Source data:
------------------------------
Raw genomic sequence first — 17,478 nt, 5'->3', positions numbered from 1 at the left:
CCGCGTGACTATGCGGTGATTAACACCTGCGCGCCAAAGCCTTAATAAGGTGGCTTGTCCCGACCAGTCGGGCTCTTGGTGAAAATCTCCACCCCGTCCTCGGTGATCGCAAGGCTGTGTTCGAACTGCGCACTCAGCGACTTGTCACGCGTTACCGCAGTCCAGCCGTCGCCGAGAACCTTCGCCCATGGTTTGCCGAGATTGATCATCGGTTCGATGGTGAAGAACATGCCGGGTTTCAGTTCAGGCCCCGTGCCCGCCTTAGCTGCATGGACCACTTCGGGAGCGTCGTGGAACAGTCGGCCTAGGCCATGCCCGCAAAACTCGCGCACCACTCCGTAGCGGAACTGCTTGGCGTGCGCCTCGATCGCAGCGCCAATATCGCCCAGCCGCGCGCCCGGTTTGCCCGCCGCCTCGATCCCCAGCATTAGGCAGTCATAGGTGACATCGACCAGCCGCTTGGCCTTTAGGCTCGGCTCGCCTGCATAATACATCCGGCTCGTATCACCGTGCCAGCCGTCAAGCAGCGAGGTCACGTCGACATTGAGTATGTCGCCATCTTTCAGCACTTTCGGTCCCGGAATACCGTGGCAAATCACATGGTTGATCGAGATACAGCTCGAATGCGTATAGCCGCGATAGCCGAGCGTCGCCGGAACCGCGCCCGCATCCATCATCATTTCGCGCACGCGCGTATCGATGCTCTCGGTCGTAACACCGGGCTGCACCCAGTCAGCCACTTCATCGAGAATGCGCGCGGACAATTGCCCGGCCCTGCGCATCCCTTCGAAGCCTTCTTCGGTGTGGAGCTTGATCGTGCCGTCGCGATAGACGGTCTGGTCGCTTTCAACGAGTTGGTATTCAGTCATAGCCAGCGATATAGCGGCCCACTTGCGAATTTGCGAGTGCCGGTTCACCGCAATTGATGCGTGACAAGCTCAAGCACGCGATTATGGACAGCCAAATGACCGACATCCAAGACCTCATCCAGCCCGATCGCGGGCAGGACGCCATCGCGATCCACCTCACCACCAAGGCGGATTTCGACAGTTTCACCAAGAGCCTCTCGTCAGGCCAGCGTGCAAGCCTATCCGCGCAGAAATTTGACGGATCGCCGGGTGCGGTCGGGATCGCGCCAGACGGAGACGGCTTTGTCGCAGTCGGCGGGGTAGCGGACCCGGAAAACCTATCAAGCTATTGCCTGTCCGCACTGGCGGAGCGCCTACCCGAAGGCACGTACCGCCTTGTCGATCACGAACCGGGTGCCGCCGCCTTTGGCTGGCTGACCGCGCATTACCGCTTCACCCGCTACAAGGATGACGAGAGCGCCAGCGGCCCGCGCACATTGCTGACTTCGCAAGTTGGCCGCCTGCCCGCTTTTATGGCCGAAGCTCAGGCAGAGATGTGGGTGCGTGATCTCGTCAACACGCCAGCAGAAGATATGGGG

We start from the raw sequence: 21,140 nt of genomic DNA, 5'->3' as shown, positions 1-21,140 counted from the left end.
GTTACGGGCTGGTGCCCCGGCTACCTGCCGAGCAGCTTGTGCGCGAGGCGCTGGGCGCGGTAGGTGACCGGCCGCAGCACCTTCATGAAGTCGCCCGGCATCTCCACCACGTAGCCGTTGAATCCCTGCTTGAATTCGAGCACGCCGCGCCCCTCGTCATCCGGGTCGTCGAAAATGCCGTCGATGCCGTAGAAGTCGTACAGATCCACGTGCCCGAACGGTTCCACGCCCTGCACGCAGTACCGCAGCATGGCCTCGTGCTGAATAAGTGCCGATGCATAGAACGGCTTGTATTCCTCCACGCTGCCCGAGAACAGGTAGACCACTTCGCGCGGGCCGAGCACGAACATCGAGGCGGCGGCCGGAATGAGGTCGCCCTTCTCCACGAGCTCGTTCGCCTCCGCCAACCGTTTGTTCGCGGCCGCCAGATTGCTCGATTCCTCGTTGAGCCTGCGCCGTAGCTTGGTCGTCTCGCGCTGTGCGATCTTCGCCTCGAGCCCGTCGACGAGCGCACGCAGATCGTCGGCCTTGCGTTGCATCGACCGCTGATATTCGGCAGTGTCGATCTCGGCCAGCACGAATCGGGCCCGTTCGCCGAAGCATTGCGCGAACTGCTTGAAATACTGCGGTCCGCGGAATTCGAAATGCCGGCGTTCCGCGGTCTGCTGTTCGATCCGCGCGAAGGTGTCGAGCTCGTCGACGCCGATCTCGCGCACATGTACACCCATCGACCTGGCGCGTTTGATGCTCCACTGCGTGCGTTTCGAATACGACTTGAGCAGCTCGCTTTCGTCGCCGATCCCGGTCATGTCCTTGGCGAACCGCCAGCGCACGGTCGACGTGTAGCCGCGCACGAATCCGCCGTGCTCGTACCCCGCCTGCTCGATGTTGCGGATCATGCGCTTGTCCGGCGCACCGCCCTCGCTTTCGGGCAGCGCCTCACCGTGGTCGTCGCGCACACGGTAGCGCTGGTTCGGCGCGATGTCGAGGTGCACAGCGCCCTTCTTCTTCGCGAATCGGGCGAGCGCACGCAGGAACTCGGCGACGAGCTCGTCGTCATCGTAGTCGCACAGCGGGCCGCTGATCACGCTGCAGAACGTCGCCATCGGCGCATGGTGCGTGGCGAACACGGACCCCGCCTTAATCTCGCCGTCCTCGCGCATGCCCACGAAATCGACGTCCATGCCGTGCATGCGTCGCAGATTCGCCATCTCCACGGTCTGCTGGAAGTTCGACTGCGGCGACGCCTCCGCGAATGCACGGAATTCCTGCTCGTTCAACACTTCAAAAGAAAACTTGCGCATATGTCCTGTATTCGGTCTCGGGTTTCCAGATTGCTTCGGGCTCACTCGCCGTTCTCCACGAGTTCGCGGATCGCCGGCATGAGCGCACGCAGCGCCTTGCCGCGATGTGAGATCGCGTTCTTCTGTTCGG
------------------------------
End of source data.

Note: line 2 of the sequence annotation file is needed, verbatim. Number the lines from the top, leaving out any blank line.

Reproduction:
CCGCGTGACTATGCGGTGATTAACACCTGCGCGCCAAAGCCTTAATAAGGTGGCTTGTCCCGACCAGTCGGGCTCTTGGTGAAAATCTCCACCCCGTCCTCGGTGATCGCAAGGCTGTGTTCGAACTGCGCACTCAGCGACTTGTCACGCGTTACCGCAGTCCAGCCGTCGCCGAGAACCTTCGCCCATGGTTTGCCGAGATTGATCATCGGTTCGATGGTGAAGAACATGCCGGGTTTCAGTTCAGGCCCCGTGCCCGCCTTAGCTGCATGGACCACTTCGGGAGCGTCGTGGAACAGTCGGCCTAGGCCATGCCCGCAAAACTCGCGCACCACTCCGTAGCGGAACTGCTTGGCGTGCGCCTCGATCGCAGCGCCAATATCGCCCAGCCGCGCGCCCGGTTTGCCCGCCGCCTCGATCCCCAGCATTAGGCAGTCATAGGTGACATCGACCAGCCGCTTGGCCTTTAGGCTCGGCTCGCCTGCATAATACATCCGGCTCGTATCACCGTGCCAGCCGTCAAGCAGCGAGGTCACGTCGACATTGAGTATGTCGCCATCTTTCAGCACTTTCGGTCCCGGAATACCGTGGCAAATCACATGGTTGATCGAGATACAGCTCGAATGCGTATAGCCGCGATAGCCGAGCGTCGCCGGAACCGCGCCCGCATCCATCATCATTTCGCGCACGCGCGTATCGATGCTCTCGGTCGTAACACCGGGCTGCACCCAGTCAGCCACTTCATCGAGAATGCGCGCGGACAATTGCCCGGCCCTGCGCATCCCTTCGAAGCCTTCTTCGGTGTGGAGCTTGATCGTGCCGTCGCGATAGACGGTCTGGTCGCTTTCAACGAGTTGGTATTCAGTCATAGCCAGCGATATAGCGGCCCACTTGCGAATTTGCGAGTGCCGGTTCACCGCAATTGATGCGTGACAAGCTCAAGCACGCGATTATGGACAGCCAAATGACCGACATCCAAGACCTCATCCAGCCCGATCGCGGGCAGGACGCCATCGCGATCCACCTCACCACCAAGGCGGATTTCGACAGTTTCACCAAGAGCCTCTCGTCAGGCCAGCGTGCAAGCCTATCCGCGCAGAAATTTGACGGATCGCCGGGTGCGGTCGGGATCGCGCCAGACGGAGACGGCTTTGTCGCAGTCGGCGGGGTAGCGGACCCGGAAAACCTATCAAGCTATTGCCTGTCCGCACTGGCGGAGCGCCTACCCGAAGGCACGTACCGCCTTGTCGATCACGAACCGGGTGCCGCCGCCTTTGGCTGGCTGACCGCGCATTACCGCTTCACCCGCTACAAGGATGACGAGAGCGCCAGCGGCCCGCGCACATTGCTGACTTCGCAAGTTGGCCGCCTGCCCGCTTTTATGGCCGAAGCTCAGGCAGAGATGTGGGTGCGTGATCTCGTCAACACGCCAGCAGAAGATATGGGG